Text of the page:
Statue of Liberty: She is a national treasure, an icon, and one of the most well-known people on the planet. Millions of people travel every year to see her history and majesty because they value her principles. She is the Statue of Liberty, a representation of inspiration, hope, and freedom.
Frenchman Édouard de Laboulaye first suggested the notion of giving a significant gift from the French people to the Americans in 1865. Laboulaye, a fervent supporter of America, wanted to honor the close ties between France and America as well as remember the 100th anniversary of the Declaration of Independence.
The recent abolition of slavery in the United States, which advanced America’s principles of liberty and freedom, also affected him.
The Statue of Liberty
Frédéric-Auguste Bartholdi, a sculptor, was there when Laboulaye made his declaration. Bartholdi started planning the enormous building that would soon be known as Liberty Enlightening the World because he shared Laboulaye’s philosophy.
A lot of symbolism was incorporated into Bartholdi’s design: the Statue’s foot was decorated with a broken shackle and chains to represent the abolition of slavery, the tablet’s inscribed date of July 4, 1776, in Roman numerals, and the crown’s representation of light with its spikes evoking sun rays reaching out to the world.
Inherent to Lady Liberty’s history has always been fundraising and community building. It started with initiatives to secure funding for this extraordinary project. The Statue would be made in France and assembled in America, with the pedestal being funded and built by the American people.
Public levies, various forms of entertainment, and a lottery were all employed to raise money in France. Benefit theatrical performances, art exhibits, auctions, and prizefights were conducted throughout the United States to raise money for the pedestal. In 1883, poet Emma Lazarus penned her well-known sonnet The New Colossus for a literary and art auction.
Despite these attempts, the pedestal’s financing process moved slowly. To mobilise the public, Joseph Pulitzer published a call for donations in his newspaper, the New York World, in 1885. In return, Pulitzer published the names of each donor in the paper.
With over $100,000 raised from 120,000 donors, the public rose to the occasion and raised the remaining cash required for the Statue’s pedestal.
Bartholdi needed an engineer’s help in France to solve structural problems that came up when creating such a massive copper sculpture. The huge iron pylon and secondary skeleton system that allow the Statue’s copper skin to move independently while standing upright were designed by Alexandre Gustave Eiffel, soon before he began construction on his renowned Tower.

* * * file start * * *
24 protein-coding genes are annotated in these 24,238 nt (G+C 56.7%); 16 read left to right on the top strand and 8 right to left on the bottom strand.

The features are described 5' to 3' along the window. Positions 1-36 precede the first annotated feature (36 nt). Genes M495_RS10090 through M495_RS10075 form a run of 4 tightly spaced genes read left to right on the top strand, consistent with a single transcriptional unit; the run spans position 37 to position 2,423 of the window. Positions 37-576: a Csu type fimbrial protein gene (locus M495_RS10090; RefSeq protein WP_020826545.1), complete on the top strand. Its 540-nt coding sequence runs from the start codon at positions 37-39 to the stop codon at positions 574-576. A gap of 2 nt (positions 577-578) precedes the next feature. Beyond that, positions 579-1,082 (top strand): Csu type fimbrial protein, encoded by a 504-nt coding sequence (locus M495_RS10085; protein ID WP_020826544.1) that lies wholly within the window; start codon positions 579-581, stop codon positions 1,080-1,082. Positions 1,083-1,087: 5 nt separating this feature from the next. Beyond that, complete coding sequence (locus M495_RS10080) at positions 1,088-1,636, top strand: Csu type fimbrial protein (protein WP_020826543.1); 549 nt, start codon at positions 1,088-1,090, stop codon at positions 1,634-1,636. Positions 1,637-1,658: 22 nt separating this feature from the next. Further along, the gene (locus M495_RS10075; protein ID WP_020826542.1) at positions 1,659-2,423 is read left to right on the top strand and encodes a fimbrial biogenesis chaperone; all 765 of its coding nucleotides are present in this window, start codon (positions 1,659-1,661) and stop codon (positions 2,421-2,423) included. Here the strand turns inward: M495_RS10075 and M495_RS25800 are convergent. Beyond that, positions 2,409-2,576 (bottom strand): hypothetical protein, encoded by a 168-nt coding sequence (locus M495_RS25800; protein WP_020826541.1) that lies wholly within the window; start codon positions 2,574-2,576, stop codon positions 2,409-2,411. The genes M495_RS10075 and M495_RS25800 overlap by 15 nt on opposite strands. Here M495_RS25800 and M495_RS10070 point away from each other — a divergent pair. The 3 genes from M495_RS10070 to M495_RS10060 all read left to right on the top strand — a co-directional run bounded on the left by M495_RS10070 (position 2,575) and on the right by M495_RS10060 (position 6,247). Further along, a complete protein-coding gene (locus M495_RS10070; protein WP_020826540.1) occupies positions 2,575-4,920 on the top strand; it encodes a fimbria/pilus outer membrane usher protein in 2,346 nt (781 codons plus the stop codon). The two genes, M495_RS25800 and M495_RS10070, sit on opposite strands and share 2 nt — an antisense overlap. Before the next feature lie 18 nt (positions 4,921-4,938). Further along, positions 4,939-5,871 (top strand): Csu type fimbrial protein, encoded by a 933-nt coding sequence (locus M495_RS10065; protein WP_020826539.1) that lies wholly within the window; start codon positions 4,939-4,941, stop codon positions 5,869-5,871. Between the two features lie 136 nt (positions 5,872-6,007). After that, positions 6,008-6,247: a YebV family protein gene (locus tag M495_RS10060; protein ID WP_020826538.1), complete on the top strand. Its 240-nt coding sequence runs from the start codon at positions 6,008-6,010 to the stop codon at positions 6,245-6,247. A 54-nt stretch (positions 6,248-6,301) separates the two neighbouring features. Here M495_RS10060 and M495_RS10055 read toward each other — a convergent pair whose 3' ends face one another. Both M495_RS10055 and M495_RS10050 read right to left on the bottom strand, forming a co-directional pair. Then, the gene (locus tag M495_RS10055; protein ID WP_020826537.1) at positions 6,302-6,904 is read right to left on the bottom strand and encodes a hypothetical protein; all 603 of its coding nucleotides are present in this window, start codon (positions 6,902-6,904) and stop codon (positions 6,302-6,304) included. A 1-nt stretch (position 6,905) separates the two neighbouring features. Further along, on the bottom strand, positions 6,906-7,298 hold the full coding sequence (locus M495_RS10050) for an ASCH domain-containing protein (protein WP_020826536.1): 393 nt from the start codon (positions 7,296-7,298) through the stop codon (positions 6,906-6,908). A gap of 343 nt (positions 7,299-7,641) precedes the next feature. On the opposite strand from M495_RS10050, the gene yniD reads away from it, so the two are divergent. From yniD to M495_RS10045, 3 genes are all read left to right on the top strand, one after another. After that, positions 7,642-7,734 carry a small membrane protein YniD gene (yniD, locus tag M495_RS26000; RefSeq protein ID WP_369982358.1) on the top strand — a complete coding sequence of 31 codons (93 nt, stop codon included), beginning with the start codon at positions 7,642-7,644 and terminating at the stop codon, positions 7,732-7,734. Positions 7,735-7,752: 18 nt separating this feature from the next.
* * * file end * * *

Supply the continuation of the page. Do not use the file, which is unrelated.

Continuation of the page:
In July 1884, the Statue’s French construction was finished. In anticipation of her journey over the water, the enormous sculpture rose tall above the Parisian rooftops.
Richard Morris Hunt, an American architect, was chosen to create the granite pedestal for the Statue that year, and work on it began.
The Statue was disassembled into 350 parts and crammed into 214 containers for its transatlantic voyage on board the warship Isère. On June 17, 1885, the ship arrived in New York Harbor.
The Statue was left in pieces on what was then known as Bedloe’s Island while waiting for the building of its pedestal. After the pedestal was finished in April 1886, President Grover Cleveland finally oversaw the Statue of Liberty’s dedication on October 28, 1886, in front of a large crowd.
The Statue of Liberty’s and her island’s history is one of transformation. The island served as a significant food supply for the Lenape Indians and later Dutch settlers for many years. The island was designated a military station by the US Army in 1807, and a fort with 11 points was built to guard New York Harbor.
The building, which was later given the name Fort Wood, currently acts as the pedestal’s foundation for the Statue.
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The significance and importance of the Statue itself have changed over time. The link with welcoming “huddled crowds” is arguably the most prominent. A plaque with the words “The New Colossus” was affixed to the pedestal in 1903. With it, Lady Liberty’s importance as a source of motivation for immigrants sailing by her on their path to America increased.
The flame of the statue’s torch, as designed by Bartholdi in 1874, was not to be lit; instead, it was to be fashioned of solid copper sheet and gilt to shine brilliantly in the daylight. The torch, however, underwent a lot of changes in its first fifty years.
Two rows of portholes had been carved out of the copper at the base of the torch to allow light to enter the statue when it was consecrated in 1886. The topmost row of portholes was replaced with an 18-inch belt of glass six years later, and a red, white, and yellow glass-encased octagonal pyramidal skylight was added to the top of the flame.
1916 saw more alterations as copper was replaced with amber-coloured cathedral glass in around 250 locations. A new lighting system was built on the balcony in 1931, requiring the drilling of two 16-inch-diameter holes through which two projectors were to be mounted. Bartholdi’s design was hardly recognisable at this point.
The original torch could not be recreated, according to a group of specialists who examined the Statue in the 1980s when the Foundation renovated it for its centenary celebration. Bartholdi’s solid copper flame had undergone significant changes over the course of a century, becoming primarily made of glass. The original torch above the handle was irreparably ruined by rain leaks and environmental degradation.
On July 4, 1984, it was taken down and a copy that resembled Bartholdi’s original was put in its place.
The original torch is currently on exhibit in the Statue of Liberty Museum’s Inspiration Gallery.
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